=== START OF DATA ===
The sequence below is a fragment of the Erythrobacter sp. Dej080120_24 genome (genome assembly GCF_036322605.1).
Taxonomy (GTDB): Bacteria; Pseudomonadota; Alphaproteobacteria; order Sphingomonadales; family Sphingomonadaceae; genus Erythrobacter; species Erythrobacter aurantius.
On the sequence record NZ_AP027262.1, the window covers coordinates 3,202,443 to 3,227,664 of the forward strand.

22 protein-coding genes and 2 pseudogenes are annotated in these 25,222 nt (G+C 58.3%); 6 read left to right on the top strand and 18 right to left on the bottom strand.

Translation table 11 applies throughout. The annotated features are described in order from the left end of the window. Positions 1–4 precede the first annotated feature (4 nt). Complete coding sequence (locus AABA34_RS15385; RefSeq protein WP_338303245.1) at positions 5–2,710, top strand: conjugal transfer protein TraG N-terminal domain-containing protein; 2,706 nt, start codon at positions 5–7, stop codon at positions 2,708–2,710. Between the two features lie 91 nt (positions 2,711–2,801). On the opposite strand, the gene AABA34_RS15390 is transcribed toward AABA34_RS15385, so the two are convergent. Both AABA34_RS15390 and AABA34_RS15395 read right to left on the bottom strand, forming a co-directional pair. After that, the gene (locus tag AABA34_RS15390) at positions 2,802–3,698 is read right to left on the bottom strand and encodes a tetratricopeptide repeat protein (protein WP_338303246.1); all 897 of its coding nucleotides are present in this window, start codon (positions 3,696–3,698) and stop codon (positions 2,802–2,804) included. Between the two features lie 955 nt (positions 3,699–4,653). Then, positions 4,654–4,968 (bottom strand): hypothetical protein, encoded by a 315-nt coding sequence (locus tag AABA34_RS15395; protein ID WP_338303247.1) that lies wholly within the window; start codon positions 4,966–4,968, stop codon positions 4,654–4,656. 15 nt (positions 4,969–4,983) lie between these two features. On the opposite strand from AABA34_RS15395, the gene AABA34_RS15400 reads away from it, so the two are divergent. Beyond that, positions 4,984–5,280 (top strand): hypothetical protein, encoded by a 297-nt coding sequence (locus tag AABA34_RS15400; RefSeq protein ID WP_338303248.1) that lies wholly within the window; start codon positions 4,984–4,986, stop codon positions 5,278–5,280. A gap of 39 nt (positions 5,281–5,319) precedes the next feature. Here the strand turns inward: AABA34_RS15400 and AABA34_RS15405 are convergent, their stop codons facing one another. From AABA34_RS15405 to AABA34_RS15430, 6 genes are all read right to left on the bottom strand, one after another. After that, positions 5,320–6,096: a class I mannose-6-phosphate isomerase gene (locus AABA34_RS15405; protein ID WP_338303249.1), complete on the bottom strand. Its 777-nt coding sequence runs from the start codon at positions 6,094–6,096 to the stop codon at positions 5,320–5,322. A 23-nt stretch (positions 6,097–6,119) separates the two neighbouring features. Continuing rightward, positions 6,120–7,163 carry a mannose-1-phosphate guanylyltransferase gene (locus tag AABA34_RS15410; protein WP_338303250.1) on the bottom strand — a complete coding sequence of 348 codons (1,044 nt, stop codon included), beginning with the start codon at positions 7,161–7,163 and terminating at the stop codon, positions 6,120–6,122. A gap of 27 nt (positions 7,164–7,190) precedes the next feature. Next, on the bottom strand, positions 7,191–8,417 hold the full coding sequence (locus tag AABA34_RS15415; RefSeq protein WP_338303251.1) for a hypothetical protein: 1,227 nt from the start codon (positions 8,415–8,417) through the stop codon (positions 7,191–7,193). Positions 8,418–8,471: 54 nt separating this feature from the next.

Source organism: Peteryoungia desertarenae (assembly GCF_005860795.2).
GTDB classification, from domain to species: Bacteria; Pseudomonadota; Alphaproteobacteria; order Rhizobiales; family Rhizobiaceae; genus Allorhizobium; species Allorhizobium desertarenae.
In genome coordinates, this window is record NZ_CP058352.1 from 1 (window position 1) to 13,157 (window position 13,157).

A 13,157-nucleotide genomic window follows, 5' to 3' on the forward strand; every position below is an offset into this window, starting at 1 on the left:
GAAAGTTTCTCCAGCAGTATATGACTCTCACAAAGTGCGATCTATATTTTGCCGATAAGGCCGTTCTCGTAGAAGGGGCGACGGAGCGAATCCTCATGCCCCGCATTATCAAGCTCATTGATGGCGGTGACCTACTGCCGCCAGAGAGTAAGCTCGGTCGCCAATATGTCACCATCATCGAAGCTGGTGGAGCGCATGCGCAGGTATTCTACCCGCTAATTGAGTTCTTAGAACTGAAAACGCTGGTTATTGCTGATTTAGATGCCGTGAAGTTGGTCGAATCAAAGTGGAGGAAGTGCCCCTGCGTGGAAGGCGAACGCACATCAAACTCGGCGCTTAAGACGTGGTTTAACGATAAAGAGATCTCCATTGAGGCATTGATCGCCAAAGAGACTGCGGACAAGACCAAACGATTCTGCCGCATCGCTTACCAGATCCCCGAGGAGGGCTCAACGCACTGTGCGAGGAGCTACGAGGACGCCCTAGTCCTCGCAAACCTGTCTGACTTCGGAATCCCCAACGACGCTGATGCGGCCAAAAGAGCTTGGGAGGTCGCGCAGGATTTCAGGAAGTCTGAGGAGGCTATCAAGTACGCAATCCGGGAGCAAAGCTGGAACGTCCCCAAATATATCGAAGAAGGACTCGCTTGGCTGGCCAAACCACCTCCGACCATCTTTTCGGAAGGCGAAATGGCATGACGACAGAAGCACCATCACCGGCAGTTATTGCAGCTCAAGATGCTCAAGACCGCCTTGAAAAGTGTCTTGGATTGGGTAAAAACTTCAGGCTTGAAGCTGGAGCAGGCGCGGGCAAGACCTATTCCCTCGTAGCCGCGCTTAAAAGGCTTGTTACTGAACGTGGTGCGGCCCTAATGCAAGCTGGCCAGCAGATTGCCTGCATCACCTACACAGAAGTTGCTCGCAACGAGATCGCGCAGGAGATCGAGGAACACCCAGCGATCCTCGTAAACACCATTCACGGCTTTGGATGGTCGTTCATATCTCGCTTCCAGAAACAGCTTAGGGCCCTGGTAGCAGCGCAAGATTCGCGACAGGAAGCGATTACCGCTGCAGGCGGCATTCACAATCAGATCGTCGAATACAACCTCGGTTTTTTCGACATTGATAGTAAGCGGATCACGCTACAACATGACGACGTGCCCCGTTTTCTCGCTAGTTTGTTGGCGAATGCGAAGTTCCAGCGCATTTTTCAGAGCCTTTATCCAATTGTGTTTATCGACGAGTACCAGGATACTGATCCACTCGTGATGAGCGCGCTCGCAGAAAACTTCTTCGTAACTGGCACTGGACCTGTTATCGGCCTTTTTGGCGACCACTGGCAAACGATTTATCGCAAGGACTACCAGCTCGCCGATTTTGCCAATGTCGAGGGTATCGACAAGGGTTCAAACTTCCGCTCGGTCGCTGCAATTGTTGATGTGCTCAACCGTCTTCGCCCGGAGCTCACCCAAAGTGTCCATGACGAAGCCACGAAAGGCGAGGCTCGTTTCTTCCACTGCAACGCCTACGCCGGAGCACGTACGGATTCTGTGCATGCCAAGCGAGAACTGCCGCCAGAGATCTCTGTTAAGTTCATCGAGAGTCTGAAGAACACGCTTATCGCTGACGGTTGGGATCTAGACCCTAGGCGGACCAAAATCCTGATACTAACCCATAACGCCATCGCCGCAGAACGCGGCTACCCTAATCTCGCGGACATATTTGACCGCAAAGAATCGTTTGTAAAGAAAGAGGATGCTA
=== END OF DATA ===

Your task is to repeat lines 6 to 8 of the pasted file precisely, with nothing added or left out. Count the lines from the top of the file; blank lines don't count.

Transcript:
Source organism: Peteryoungia desertarenae (assembly GCF_005860795.2).
GTDB classification, from domain to species: Bacteria; Pseudomonadota; Alphaproteobacteria; order Rhizobiales; family Rhizobiaceae; genus Allorhizobium; species Allorhizobium desertarenae.
In genome coordinates, this window is record NZ_CP058352.1 from 1 (window position 1) to 13,157 (window position 13,157).